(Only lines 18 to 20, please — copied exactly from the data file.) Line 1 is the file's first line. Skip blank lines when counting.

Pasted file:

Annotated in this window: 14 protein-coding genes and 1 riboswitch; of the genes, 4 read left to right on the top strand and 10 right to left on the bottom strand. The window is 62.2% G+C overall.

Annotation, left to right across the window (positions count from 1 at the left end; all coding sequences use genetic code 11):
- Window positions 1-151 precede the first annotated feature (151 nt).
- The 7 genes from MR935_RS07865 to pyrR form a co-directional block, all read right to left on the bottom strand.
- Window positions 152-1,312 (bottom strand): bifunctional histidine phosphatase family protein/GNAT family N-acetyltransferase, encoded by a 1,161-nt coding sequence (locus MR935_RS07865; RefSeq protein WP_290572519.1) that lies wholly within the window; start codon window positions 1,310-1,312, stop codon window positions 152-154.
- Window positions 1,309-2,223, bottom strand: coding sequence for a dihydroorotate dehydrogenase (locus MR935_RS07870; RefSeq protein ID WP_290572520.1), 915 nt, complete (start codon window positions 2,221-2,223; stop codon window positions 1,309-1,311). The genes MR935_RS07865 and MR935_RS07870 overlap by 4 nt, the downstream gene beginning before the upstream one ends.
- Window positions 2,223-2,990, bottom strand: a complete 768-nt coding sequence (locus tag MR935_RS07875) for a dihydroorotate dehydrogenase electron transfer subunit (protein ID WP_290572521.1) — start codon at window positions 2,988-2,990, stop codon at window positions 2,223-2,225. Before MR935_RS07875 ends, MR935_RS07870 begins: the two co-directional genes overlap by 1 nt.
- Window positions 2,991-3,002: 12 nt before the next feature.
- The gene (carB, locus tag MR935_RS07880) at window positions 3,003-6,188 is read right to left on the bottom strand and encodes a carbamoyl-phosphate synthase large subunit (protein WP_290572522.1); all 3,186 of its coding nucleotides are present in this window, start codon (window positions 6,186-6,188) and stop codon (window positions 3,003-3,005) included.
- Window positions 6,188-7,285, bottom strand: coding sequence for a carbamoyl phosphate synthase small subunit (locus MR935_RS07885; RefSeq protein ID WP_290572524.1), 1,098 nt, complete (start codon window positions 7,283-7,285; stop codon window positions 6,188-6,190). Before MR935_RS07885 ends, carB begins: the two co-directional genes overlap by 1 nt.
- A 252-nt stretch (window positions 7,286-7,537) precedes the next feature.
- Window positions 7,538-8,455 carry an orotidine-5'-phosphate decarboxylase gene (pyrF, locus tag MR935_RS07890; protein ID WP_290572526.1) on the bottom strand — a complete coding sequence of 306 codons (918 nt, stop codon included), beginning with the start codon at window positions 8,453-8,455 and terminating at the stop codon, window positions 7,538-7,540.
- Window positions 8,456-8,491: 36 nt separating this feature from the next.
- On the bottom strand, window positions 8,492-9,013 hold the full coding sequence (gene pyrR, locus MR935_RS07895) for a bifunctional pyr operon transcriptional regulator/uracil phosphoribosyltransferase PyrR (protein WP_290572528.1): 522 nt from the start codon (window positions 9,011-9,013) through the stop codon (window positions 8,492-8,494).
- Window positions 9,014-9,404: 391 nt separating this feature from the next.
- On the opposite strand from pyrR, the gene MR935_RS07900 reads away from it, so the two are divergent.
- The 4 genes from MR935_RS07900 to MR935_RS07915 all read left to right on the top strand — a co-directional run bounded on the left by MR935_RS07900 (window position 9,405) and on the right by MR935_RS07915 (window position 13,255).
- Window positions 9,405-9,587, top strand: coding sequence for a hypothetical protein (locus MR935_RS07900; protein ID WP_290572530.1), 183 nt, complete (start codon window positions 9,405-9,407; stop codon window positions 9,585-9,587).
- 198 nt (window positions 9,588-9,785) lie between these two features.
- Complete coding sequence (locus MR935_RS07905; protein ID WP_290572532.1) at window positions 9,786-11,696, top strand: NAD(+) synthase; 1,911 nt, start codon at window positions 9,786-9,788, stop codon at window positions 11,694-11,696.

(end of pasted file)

- Window positions 9,405-9,587, top strand: coding sequence for a hypothetical protein (locus MR935_RS07900; protein ID WP_290572530.1), 183 nt, complete (start codon window positions 9,405-9,407; stop codon window positions 9,585-9,587).
- 198 nt (window positions 9,588-9,785) lie between these two features.
- Complete coding sequence (locus MR935_RS07905; protein ID WP_290572532.1) at window positions 9,786-11,696, top strand: NAD(+) synthase; 1,911 nt, start codon at window positions 9,786-9,788, stop codon at window positions 11,694-11,696.